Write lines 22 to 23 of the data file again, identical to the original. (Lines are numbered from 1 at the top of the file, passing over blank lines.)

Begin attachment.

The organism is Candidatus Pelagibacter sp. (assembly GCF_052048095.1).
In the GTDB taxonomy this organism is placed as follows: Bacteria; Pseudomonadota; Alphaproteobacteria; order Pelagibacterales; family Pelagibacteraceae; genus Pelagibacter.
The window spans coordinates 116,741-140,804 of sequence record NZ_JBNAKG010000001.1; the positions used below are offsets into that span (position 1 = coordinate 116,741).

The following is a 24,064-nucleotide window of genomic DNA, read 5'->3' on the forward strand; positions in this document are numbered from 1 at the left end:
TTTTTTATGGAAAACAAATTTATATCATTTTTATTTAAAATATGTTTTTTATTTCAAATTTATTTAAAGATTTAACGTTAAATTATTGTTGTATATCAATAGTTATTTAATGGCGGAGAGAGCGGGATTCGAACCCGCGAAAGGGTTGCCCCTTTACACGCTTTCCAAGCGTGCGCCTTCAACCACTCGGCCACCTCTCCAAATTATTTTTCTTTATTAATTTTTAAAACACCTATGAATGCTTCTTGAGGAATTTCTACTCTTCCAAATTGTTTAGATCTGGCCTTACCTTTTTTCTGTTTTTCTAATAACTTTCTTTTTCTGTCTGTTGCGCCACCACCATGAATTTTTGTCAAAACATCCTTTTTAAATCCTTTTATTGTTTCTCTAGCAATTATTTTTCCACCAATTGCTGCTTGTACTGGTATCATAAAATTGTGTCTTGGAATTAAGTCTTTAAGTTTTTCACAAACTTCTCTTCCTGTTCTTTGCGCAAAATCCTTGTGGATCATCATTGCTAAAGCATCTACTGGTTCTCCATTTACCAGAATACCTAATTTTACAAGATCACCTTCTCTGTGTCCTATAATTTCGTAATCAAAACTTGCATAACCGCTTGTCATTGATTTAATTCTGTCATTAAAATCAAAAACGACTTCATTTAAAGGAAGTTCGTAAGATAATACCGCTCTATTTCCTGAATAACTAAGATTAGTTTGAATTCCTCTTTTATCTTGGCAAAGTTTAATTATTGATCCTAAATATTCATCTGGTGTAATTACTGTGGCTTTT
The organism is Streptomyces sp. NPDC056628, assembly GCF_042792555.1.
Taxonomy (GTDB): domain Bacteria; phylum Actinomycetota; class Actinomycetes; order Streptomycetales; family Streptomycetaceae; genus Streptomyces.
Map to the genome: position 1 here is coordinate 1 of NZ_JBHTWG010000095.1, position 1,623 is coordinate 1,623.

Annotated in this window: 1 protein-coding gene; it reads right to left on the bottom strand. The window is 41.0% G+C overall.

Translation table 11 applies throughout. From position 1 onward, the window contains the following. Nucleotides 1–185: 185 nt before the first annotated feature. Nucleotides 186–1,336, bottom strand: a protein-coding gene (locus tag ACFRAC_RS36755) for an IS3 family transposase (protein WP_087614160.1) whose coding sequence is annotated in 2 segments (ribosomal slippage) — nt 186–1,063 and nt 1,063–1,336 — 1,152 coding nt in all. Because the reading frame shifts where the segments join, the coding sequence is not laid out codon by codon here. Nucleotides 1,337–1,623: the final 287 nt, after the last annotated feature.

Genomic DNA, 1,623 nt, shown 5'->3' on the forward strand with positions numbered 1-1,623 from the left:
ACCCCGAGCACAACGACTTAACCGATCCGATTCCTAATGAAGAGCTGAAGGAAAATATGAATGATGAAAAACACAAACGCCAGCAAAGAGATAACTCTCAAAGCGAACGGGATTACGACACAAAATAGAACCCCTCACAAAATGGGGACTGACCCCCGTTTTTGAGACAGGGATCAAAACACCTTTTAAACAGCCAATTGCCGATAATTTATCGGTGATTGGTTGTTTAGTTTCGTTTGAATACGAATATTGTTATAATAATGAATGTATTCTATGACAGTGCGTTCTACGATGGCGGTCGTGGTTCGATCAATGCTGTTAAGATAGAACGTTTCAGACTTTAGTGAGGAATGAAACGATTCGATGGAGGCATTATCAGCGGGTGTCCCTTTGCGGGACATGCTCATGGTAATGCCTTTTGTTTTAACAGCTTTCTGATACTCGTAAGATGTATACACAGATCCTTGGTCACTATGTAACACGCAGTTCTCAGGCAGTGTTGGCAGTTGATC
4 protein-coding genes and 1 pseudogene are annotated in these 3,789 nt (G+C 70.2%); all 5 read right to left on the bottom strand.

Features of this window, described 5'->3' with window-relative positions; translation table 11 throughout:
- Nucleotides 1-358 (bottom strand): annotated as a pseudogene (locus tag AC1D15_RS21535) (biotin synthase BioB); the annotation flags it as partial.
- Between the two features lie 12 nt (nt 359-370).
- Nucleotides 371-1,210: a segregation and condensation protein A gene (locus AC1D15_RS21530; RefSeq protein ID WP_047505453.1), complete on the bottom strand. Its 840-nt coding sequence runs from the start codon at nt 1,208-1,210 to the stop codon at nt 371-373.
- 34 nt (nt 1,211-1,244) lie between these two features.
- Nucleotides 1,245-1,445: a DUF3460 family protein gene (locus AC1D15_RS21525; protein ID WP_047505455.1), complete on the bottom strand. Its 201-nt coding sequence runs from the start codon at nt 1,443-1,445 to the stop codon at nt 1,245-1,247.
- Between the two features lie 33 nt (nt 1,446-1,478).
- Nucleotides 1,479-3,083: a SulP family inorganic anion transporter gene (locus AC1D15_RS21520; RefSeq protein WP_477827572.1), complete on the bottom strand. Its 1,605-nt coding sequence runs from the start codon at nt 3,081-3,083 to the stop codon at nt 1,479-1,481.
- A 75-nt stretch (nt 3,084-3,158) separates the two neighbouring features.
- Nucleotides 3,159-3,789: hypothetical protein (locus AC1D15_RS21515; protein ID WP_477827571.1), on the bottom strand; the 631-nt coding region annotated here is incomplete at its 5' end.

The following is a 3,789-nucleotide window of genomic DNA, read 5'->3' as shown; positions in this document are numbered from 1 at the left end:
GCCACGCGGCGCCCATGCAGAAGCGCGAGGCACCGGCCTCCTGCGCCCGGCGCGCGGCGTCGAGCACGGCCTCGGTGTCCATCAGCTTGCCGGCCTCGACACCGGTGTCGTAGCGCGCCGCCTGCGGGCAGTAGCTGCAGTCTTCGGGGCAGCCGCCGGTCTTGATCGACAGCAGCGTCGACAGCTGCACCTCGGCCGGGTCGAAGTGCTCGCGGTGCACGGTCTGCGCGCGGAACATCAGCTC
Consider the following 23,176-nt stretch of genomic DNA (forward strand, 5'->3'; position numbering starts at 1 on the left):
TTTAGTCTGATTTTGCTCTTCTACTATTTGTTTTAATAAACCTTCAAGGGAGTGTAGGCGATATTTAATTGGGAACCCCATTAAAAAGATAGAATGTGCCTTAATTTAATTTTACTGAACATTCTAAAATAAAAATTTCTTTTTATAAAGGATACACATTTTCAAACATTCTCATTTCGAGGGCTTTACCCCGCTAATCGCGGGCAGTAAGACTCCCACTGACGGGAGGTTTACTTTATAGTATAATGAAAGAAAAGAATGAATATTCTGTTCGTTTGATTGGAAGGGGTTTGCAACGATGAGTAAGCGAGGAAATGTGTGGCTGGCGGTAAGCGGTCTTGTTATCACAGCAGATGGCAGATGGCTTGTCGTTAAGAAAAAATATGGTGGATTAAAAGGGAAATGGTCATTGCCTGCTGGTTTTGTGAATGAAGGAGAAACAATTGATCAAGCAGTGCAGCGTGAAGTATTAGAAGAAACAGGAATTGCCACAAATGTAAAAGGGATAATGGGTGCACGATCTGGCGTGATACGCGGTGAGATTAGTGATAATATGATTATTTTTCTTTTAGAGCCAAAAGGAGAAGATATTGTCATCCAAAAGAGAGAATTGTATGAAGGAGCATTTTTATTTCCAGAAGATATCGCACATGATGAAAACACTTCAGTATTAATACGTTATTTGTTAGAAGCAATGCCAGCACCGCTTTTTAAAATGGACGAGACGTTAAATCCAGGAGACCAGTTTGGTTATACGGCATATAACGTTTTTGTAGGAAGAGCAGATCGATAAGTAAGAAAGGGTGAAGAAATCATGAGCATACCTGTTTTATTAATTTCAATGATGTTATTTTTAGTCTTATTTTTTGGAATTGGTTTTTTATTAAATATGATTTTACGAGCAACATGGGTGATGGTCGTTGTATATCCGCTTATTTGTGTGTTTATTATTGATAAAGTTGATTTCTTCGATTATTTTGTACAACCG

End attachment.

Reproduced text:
- A 75-nt stretch (nt 3,084-3,158) separates the two neighbouring features.
- Nucleotides 3,159-3,789: hypothetical protein (locus AC1D15_RS21515; protein ID WP_477827571.1), on the bottom strand; the 631-nt coding region annotated here is incomplete at its 5' end.